Joe Mauer disappeared from the Twins lineup on the afternoon of April 13 and missed 57 games because of the sorriest explanations of his injuries imaginable.
The Twins couldn't get him out of the Target Field rehab facilities and onto the grass for weeks. And when he did get sent out to try to play, it was to Fort Myers, from where he refused to budge -- not even joining his brother Jake's Miracle for the short ride to Bradenton.
The Twins would have liked Mauer to play a couple of games with Class AAA Rochester before returning to Minnesota. He declined, so the Twins signed on to the idea that Mauer could gain as much by taking glorified batting practice against rehabbing Joe Nathan on Wednesday in Fort Myers.
Many Twins followers gnashed teeth during Mauer's absence. They sent anti-Mauer e-mails and attached vicious comments to Mauer stories that appeared on startribune.com and other websites.
We had been tortured as Minnesota sports fans in 2010 and in the early months of 2011. We weren't going to take a $23 million ballplayer who seemed in no hurry to start earning some of that pay.
And then Mauer stepped back onto the most popular green space in downtown Minneapolis on Friday night, and the 39,000 witnesses could not have greeted him more warmly if he had been a member of the force that attacked Osama bin Laden's compound.
Which, by the way, occurred on the 19th day of Mauer's absence.
We learned early that the tough guys sending the electronic communiqués were not the type to actually shell out for a ticket to a ballgame. The lineups were announced a few minutes before the first pitch and, when P.A. announcer Adam Abrams said that No. 7 Joe Mauer was catching and batting third, the crowd erupted in cheers.
A reporter made a visit to the fourth deck, figuring this was where the blue-collar folks hung out and that some might be struggling with the idea of Mauer's poor job attendance.
A woman in her 50s was waiting for a beer in the Twins Pub. She was asked if there were plans in her group to boo Mauer when he came to the plate.
Her eyes grew wide and she said, "No, why?" as if there were some news she had missed. The idea of booing Mauer for a mysterious absence that lasted two months and five days ... that never occurred to this lady.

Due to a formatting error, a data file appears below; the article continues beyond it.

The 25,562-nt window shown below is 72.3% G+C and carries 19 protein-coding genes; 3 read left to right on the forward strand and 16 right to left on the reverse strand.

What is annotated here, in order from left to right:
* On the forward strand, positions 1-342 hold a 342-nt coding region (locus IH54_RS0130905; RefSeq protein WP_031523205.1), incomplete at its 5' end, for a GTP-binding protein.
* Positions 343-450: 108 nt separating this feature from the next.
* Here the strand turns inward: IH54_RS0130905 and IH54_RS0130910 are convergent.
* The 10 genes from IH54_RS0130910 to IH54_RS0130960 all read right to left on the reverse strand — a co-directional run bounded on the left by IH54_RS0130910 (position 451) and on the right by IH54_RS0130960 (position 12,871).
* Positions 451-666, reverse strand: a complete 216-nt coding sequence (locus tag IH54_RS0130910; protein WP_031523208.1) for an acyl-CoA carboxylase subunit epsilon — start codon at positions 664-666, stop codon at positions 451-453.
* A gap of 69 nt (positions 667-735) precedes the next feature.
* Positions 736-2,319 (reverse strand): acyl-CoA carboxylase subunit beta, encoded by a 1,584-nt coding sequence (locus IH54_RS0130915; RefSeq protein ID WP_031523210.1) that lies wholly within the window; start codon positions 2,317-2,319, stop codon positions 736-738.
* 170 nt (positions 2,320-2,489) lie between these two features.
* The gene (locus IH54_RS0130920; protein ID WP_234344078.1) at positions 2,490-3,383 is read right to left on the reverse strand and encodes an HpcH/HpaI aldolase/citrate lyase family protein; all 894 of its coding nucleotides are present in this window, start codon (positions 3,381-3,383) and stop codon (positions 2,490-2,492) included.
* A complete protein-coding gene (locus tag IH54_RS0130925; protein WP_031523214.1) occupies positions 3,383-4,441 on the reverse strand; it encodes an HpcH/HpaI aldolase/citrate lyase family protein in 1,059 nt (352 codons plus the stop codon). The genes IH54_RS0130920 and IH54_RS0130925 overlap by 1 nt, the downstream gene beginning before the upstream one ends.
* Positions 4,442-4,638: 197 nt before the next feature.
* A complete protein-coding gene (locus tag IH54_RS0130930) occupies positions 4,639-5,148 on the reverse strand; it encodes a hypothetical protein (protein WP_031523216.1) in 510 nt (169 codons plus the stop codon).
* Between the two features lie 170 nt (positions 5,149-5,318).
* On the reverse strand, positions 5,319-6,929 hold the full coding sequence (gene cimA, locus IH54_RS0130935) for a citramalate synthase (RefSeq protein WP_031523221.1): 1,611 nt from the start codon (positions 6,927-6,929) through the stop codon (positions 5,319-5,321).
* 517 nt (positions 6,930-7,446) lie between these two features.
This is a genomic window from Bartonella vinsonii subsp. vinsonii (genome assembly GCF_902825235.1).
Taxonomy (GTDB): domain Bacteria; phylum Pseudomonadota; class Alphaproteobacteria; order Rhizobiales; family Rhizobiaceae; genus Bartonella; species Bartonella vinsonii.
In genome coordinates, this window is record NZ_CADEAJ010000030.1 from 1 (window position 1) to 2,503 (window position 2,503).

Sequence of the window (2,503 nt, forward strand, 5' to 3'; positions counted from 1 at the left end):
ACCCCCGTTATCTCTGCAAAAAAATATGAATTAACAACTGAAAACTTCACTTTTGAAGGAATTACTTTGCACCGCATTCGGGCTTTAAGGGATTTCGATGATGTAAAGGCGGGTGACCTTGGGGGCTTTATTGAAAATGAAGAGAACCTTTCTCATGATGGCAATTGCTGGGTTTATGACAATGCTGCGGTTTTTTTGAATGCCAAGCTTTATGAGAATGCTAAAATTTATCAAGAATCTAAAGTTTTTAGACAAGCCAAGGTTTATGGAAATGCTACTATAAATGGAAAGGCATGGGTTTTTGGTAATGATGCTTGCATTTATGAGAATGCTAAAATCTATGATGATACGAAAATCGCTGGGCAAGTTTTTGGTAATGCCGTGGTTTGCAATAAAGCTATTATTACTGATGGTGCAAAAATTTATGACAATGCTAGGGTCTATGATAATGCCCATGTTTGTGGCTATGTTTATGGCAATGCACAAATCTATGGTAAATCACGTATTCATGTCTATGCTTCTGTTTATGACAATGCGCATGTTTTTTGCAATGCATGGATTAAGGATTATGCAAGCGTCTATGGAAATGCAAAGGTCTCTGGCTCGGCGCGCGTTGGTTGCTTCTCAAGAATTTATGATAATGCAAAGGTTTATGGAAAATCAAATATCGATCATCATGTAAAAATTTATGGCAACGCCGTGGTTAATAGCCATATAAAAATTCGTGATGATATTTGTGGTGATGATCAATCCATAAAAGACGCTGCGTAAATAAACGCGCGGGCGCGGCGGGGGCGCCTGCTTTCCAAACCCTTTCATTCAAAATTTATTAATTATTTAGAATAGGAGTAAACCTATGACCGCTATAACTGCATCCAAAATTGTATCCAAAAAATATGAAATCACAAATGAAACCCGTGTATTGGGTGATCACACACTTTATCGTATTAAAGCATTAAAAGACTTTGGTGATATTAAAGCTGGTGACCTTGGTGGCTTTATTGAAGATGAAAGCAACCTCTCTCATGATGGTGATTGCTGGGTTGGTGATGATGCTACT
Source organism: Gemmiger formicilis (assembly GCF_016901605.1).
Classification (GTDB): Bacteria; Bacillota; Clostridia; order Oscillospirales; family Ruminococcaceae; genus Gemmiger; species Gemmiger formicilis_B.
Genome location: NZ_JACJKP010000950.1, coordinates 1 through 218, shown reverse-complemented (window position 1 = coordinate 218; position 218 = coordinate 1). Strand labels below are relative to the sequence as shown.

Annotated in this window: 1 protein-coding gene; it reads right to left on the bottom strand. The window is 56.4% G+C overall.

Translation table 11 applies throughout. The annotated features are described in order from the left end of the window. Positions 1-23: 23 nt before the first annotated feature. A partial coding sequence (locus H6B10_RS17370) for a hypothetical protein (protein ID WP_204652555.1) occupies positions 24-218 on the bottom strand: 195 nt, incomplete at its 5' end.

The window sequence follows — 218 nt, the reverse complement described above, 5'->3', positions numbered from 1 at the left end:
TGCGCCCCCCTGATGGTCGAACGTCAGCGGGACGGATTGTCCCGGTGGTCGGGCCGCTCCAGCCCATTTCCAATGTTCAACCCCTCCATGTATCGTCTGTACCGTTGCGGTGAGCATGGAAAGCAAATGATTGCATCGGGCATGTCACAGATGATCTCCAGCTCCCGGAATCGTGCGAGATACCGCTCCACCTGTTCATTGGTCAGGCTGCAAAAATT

Nor was booing Joe a possibility for Gina McNeir, a young woman from Coon Rapids. "Absolutely, I'm thrilled that Joe's back, and I'm here to cheer for him," she said.
To prove this, Gina chose the Mauer No. 7 as her Twins jersey from among several options.
Twins starter Brian Duensing wiggled through a scoreless top of the first, the music played and the advertising ran for a couple of minutes, and then came the Twins.
Ben Revere reached on an error. Alexi Casilla singled. And now it was Mauer being introduced in person, and this time the cheers added up to a roar, and 75 percent of the customers rose for a standing ovation.
A case could be made that this was the most massive example of enabling poor preparation in Minnesota history.
"My issue is with the whole Twins team," said a man in his 40s from Chanhassen. "They went to spring training, they didn't play enough to get ready for the season, and as the result, they dug this big hole. And Joe was Example A of that."
When asked his name, the gentleman went with Eric N. As the only fan detected booing Mauer in several sections of the Legends Club, he wanted to preserve a degree of anonymity.
"I'm extremely surprised," he said. "I was convinced -- listening to sports talk radio for the past couple weeks -- that there were going to be plenty of boos for Joe when he finally came back.
"The only boos I heard were mine. And when I did it, the guy sitting in front of me turned around and stared."
Mauer bounced an RBI single through the middle in that first at-bat. The cheers exploded again.
He was back up in the second and grounded into a double play. "Hey, 6-4-3 ... now, Joe really is back,'' a man shouted.
It was me.
Somebody had to do it.
Patrick Reusse can be heard noon-4 weekdays on 1500ESPN. • firstname.lastname@example.org